Police and Social Media
Think that you’re anonymous on Facebook? Do you like to blow off steam about the job by posting snarky comments on your Facebook or your personal website? How about those goofy pictures you posted after you’ve had a few beers? Think you’re covered by the First Amendment right to free speech in protecting you from career repercussions? If you want to keep your job, maybe you better think again.
Although the Supreme Court has not yet weighed in on this particular issue in regards to public safety personnel, a number of situations have emerged for law enforcement members across the country.
In Portsmouth, Virginia, Officer Stephen Rankin shot an unarmed civilian who did not obey commands following a 911 report of a burglary. During the extensive media coverage of this event, reporters accessed his Facebook account, accurately reporting a silhouette of a lynching included on the site. A final judgment on this case is still pending by the Commonwealth Attorney’s Office, but Rankin has done himself no favors with his Facebook post.
In 2010, Palo Alto Police detective Rod Tuason posted on his Facebook page that Open Carry advocates should be shot. As a local gun enthusiast noted, he forgot that pro-gun supporters also read Facebook. Open carrying is legal in his area.
Manatee (Florida) County Deputy Sheriff Gerald Kall was recently suspended for negative and profane comments posted on his Facebook page about a sergeant from the same department. Deputy Kall told IA investigators that he was “stressed” when he made the public statements. I’d guess he’s a lot more stressed now.
Asheville, NC forensic technician Lynn Frasier told the world on her Facebook page that all Occupy Asheville protestors should get a “hug around the neck with a rope.” She also referred to the protestors as “dirtasses.” I’m not familiar with that term, perhaps you are. Her chief, Wade Wood, is not amused and is taking her comments very seriously. Does she have the right to her opinion? Sure. Was her behavior career enhancing? You know the answer.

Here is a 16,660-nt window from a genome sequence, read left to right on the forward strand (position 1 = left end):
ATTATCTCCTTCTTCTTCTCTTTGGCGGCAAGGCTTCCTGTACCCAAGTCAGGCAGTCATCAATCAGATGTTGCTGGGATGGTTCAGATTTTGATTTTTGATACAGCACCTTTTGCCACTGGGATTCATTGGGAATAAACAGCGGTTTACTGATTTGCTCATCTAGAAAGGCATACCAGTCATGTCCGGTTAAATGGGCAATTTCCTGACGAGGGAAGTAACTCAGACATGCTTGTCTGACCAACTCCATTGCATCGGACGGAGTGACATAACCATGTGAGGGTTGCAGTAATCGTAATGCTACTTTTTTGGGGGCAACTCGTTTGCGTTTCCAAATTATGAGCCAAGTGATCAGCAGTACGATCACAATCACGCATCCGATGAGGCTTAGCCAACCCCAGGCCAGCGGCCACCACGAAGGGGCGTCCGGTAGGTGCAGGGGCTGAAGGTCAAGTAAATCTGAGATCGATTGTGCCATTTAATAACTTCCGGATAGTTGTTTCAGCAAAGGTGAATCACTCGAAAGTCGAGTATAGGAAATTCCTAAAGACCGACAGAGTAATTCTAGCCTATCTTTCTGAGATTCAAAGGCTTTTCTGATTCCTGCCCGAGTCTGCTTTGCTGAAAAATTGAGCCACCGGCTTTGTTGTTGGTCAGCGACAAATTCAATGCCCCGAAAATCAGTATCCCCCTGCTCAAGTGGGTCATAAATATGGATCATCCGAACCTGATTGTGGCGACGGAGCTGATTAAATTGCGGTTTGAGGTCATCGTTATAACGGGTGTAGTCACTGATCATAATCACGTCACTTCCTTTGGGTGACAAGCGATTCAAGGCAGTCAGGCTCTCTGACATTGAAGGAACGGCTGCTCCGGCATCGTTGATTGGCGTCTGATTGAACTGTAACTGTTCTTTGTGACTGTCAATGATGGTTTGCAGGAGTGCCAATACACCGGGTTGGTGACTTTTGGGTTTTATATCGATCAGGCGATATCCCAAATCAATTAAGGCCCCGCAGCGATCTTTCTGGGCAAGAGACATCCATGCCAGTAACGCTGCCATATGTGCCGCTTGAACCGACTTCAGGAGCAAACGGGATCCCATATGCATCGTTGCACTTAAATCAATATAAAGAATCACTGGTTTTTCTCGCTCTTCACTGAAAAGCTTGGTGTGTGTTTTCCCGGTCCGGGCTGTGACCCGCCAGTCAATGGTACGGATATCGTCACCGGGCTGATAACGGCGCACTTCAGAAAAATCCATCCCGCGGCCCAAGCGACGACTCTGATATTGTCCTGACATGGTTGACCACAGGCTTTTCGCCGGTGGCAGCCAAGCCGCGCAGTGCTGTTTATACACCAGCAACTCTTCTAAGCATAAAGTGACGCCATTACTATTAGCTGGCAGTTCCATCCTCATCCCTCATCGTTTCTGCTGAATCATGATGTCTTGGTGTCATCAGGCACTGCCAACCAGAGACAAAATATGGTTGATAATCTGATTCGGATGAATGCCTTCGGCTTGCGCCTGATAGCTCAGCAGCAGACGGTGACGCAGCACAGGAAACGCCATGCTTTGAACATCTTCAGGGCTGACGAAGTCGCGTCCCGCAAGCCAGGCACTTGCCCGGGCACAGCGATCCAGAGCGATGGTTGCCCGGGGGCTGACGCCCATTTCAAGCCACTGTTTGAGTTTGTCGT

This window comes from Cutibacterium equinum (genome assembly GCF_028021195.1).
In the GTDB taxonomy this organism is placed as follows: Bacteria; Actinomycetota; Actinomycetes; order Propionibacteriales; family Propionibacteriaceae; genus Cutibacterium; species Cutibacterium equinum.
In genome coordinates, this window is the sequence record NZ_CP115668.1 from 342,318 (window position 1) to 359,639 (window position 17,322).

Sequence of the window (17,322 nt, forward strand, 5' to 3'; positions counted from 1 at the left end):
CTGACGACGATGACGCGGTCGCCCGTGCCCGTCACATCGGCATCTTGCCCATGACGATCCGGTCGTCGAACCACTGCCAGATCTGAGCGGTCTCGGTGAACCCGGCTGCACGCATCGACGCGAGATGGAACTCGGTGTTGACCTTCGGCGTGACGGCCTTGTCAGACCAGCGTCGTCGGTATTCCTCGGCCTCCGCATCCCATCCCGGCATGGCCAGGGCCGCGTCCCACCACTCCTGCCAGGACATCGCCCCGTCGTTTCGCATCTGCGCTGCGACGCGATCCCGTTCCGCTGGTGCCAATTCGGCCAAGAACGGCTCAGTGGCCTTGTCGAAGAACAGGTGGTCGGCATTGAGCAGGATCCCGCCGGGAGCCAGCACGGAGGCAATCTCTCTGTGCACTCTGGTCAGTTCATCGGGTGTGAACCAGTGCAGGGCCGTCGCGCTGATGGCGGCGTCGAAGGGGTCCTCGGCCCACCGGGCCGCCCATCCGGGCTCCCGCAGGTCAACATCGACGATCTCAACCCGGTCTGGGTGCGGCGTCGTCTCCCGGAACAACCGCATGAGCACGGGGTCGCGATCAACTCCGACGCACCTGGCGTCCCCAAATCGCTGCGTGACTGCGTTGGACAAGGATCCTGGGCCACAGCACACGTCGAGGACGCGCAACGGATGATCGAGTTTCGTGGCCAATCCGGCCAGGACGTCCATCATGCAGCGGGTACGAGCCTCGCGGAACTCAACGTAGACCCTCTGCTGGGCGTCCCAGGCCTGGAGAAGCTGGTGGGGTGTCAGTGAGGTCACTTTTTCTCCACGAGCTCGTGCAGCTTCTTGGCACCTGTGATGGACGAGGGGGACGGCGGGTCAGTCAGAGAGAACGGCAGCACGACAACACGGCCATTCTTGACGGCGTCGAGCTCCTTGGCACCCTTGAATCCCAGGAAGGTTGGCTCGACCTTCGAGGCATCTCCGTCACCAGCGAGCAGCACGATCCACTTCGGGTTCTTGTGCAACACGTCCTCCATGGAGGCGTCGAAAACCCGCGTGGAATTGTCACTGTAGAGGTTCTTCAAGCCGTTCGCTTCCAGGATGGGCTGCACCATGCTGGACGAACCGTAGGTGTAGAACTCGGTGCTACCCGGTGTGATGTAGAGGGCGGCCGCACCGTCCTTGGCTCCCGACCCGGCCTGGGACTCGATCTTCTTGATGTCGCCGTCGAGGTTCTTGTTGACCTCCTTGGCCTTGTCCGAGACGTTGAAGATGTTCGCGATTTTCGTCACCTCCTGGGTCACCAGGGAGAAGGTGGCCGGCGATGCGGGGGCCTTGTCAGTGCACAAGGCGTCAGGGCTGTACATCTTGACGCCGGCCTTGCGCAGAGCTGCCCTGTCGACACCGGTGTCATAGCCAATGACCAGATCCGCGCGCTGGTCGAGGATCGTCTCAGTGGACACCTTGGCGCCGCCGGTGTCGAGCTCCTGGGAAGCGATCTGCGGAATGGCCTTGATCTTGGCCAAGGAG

Here’s the bottom line. Could some of this be allowed under the right to free speech? Maybe. Do you want to risk it? You may win the lawsuit after you are disciplined or terminated, but you could lose your job and your house in the meantime while you wait to see if you prevail.
Be smart and leave dumb or revealing Facebook entries to the criminals. Facebook can be a terrific law enforcement tool for gaining intelligence about lawbreakers, especially juveniles. Let’s keep Facebook working for us rather than against us.
All members of law enforcement realize that poor impulse control is a major factor influencing criminal behavior. Police yourself. Control the impulse to emote on line. Ask Deputy Kall, is it worth losing 25 hours of pay in addition to having this incident come up on a Google search any time he applies for another job for years?
That’s what I think. I’d love to know your thoughts.
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